Didn’t take too many beach shots (or at least ones they would let me show you), so below is just one taken after our day in the sun, walking back to the car. Side note: When I told Todd I was writing a “day in the life” piece of his time here and asked him what he wanted to include in it, rather than mentioning anything about food, Hawaii or otherwise, he wanted to mention that he’s single and available. Kelvin is as well FYI, so for all y’all single ladies out there, feast your eyes on this! *grin*

Kelvin and Todd, Hawaii's most eligible bachelors
Kelvin and Todd, Hawaii’s most eligible bachelors

Nothing tastes better than a plate lunch after the beach, so the three of us stooges headed to local favorite Rainbow Drive-In in Kapahulu.

Rainbow Drive-In
Rainbow Drive-In

Kelvin and Todd – both monster eaters – ordered the Mixed Plate, which consists of teri steak, grilled mahi, and chicken. Todd was so much in heaven that he wouldn’t even move his hand to let me take a picture!

Rainbow Drive-In's Mixed Plate (teri steak, grilled mahi, and chicken)
Rainbow Drive-In’s Mixed Plate (teri steak, grilled mahi, and chicken)

As for me, I took the practical approach and got just a burger and fries to save my appetite for the eats to come that night.

Rainbow Drive-In's Hamburger and fries
Rainbow Drive-In’s Hamburger and fries

Kelvin made a joke that Rainbows was so fast that as soon as you placed your order and walked over to the next window, your food would be ready! He wasn’t too far from the truth! For future reference, Rainbows is fast kine!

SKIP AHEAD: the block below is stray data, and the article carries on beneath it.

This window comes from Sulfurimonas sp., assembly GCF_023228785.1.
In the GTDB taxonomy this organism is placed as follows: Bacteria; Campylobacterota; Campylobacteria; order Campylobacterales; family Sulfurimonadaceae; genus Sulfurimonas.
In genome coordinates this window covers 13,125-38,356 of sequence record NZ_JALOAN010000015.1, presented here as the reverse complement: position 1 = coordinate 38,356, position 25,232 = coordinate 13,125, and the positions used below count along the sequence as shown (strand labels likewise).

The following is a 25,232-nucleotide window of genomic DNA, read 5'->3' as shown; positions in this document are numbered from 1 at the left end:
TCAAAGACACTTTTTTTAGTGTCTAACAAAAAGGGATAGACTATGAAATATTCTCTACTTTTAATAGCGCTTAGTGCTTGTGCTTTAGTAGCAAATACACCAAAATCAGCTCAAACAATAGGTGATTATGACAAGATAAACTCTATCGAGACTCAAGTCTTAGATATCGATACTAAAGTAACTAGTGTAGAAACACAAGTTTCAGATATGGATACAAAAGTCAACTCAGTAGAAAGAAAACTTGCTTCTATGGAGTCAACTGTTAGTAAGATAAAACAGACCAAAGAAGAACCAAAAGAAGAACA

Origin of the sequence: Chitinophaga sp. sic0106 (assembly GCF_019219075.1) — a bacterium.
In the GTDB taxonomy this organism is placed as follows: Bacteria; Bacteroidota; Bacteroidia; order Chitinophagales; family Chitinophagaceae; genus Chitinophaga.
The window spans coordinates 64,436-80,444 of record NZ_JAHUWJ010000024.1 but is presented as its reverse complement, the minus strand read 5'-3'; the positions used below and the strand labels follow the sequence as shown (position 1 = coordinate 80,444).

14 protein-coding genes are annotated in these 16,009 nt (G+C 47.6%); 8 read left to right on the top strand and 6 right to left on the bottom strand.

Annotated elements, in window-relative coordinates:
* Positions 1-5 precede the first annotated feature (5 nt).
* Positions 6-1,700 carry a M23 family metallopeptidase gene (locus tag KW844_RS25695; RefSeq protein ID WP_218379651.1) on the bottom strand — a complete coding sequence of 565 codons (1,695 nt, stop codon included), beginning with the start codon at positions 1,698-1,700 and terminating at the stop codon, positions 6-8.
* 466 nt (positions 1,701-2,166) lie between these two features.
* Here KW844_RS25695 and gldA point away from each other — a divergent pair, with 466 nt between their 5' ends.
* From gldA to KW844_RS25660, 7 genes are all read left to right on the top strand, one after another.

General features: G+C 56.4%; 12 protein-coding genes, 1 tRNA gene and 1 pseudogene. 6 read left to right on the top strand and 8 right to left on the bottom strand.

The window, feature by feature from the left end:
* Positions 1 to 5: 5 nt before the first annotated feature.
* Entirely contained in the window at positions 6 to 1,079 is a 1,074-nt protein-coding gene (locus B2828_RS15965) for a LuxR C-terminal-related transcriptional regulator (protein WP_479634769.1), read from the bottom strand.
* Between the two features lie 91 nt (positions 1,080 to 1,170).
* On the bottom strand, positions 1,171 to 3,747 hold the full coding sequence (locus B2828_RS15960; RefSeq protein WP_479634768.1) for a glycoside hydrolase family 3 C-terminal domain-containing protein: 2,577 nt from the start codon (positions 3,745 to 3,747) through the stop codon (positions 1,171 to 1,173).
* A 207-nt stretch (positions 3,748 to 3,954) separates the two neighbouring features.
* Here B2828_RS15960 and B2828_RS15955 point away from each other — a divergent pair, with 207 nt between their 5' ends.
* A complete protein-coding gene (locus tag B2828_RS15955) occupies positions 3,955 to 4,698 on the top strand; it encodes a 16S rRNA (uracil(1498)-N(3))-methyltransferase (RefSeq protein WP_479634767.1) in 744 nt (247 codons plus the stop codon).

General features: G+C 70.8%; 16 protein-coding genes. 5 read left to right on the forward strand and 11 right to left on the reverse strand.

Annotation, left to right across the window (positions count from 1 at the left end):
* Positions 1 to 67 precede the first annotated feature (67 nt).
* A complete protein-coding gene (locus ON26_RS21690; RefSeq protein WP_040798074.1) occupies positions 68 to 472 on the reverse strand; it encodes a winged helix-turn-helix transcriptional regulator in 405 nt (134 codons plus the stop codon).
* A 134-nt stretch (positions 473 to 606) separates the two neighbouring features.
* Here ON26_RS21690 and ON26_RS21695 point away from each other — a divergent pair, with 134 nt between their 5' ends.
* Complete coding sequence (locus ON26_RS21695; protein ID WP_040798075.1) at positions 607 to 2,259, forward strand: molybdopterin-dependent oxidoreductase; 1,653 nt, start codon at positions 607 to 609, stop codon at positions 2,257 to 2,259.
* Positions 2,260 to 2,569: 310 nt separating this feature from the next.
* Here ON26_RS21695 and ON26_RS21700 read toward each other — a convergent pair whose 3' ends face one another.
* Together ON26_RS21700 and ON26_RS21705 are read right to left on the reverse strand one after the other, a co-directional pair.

Rainbow Drive-In
3308 Kanaina Avenue
Honolulu, HI 96815 (map)
(808) 737-0177

With more than 12 hours past since that girly voice greeted me on the phone this morning, it was time for the barbeque! Let me put on my bbq hat and attempt to recipe this buggah out:

First up on the grill was the beef tri-tips.

Seasoned Beef Tri-Tip
Garlic Salt (to taste)
Seasoned Salt (to taste)
Pepper (to taste)
Olive Oil (to taste)

Season the beef with garlic salt, seasoned salt and pepper just before cooking (will dry out meat if done too far in advance). Pour enough olive oil over each piece to moisten. Cook over grill, rotating regularly, to desired wellness.

Beef Tri-tip on the grill
Beef Tri-tip on the grill

Next was the Italian-style shrimp:

Italian-style Shrimp
2 pound bag of frozen 21-25 shrimp (shell off, tail-on and de-veined)
1 bottle of Italian Dressing (your choice)
Salt
Pepper

Defrost the shrimp and lightly salt and pepper them (shrimp is naturally salty and will also get ample flavoring from the dressing). Throw shrimp in a Ziploc bag, empty dressing into the bag and zip up. Do your best impression of “Shake Yo’ Money Maker” or “The Twist” (depending on what generation you’re from) and shake the bag until your shrimp is well coated. Place in fridge and let sit/marinate for at least a couple of hours.

When they’re ready, throw ’em on the grill and cook to taste, rotating regularly. (Note: Shrimps cook very fast so keep them off of the hot part of the grill and keep an eye on them or they will burn/char.).

Italian-Style Shrimp joins the party
Italian-Style Shrimp joins the party

Lastly, the Bacon-Wrapped Scallops

Bacon-Wrapped Scallops
1 bag frozen scallops
1 pack bacon
Skewers or thick toothpicks

Defrost frozen scallops and remove hard connective tissue (optional). Wrap bacon around scallop and secure in place with skewer. No flavoring necessary as the oil and saltiness from the bacon will be sufficient. Grill, rotating regularly, to taste and serve.

Bacon-Wrapped Scallops round out the bunch
Bacon-Wrapped Scallops round out the bunch

Big plate lunches, beaches and BBQs… All in a day’s work. But let’s not forgot to mention one of the most important Bs that makes living in the islands so unique: bonding with your buddies. You can’t put a price tag on that.
Good food, with great friends… Lucky we live Hawaii.